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The original item was published from 9/5/2013 10:58:17 AM to 9/5/2013 10:58:30 AM.

News Flash

City Hall

Posted on: September 5, 2013

[ARCHIVED] - Joint Effort: Council Approves Temporary Moratorium -

Marijuana is legal in Washington State, but the rules surrounding it remain hazy.

To help clear the air, the Issaquah City Council has adopted a six-month moratorium on recreational marijuana retail stores.

In a unanimous decision Sept. 3, 2013, council members gave our community time to decide where people may be allowed to conduct the business of marijuana legally — and safely — for themselves and their neighbors.

Meanwhile, the Washington State Liquor Control Board is building our state’s marijuana system from seed to sale. As part of that process, the board identified the number and allocation of recreational marijuana retail stores.

Issaquah is allowed up to one recreational marijuana store under the board’s proposal.

Relying on state population data and adult consumption data supplied by the state’s marijuana consultant, board members allocated up to 334 outlets statewide.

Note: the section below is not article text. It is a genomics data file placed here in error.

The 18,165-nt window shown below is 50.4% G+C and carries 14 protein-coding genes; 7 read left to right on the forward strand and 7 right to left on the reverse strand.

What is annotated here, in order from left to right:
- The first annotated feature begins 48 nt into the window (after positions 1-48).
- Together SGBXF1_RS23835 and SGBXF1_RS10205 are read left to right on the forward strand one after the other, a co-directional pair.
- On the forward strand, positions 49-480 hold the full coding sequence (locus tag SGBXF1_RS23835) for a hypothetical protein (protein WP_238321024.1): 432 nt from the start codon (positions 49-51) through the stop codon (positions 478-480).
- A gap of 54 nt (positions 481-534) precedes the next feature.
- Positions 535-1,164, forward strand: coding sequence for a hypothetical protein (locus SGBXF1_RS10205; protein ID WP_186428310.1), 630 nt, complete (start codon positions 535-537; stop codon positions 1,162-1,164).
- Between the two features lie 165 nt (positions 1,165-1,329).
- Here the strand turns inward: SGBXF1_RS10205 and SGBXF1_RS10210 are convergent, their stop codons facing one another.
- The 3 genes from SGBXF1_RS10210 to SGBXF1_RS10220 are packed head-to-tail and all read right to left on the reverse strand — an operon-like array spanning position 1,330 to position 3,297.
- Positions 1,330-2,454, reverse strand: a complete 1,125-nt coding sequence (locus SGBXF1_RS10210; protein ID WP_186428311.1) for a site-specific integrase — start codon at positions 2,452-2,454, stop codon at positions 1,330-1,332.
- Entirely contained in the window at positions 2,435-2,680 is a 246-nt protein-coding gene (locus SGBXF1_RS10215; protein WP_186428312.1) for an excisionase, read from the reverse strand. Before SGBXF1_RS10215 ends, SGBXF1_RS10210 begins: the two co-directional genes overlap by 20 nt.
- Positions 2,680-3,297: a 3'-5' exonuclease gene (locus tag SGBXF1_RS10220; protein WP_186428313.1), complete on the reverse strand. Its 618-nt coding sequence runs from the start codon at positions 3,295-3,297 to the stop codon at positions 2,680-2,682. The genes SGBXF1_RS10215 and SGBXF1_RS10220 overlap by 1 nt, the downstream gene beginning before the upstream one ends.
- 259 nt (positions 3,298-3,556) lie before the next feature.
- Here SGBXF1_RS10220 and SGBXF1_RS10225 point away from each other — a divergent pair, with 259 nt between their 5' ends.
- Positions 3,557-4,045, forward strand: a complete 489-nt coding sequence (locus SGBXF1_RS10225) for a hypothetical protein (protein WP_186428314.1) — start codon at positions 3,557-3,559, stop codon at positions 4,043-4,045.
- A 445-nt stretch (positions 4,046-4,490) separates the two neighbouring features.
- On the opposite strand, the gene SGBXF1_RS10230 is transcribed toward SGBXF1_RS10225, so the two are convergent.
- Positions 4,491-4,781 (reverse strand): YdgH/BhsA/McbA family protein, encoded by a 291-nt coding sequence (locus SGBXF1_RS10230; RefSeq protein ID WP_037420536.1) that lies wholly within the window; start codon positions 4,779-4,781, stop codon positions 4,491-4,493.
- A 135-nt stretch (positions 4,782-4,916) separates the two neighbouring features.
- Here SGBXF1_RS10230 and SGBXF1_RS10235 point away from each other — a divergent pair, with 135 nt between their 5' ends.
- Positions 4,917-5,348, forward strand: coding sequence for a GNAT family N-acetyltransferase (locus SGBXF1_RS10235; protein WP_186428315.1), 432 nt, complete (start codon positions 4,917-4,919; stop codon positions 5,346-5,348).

Using that formula, King County is allocated up to 61 stores countywide. Seattle, as the largest city in the county and state, is allocated up to 21 stores.

Such stores won’t be allowed to sell anything other than marijuana, marijuana-infused products and marijuana paraphernalia. They also can’t be attached to another store. So, the big-box retailer down the street can’t dedicate a section to pot.

Issaquah’s moratorium is in effect until March 3, 2014. Draft local regulations are tentatively scheduled to go to the council in early 2014. The timeline for a possible decision is not yet firm.

These new laws will be separate from Issaquah’s existing medical marijuana regulations, which were approved in 2011.

We’ve created a wide-ranging public process for this effort, and we want to hear from you. Talk to us on social media. Use #jointeffort13 to join the conversation.

For more information about local efforts, contact Associate Planner Jason Rogers. For more information on the state rules, visit the state Liquor Control Board online.

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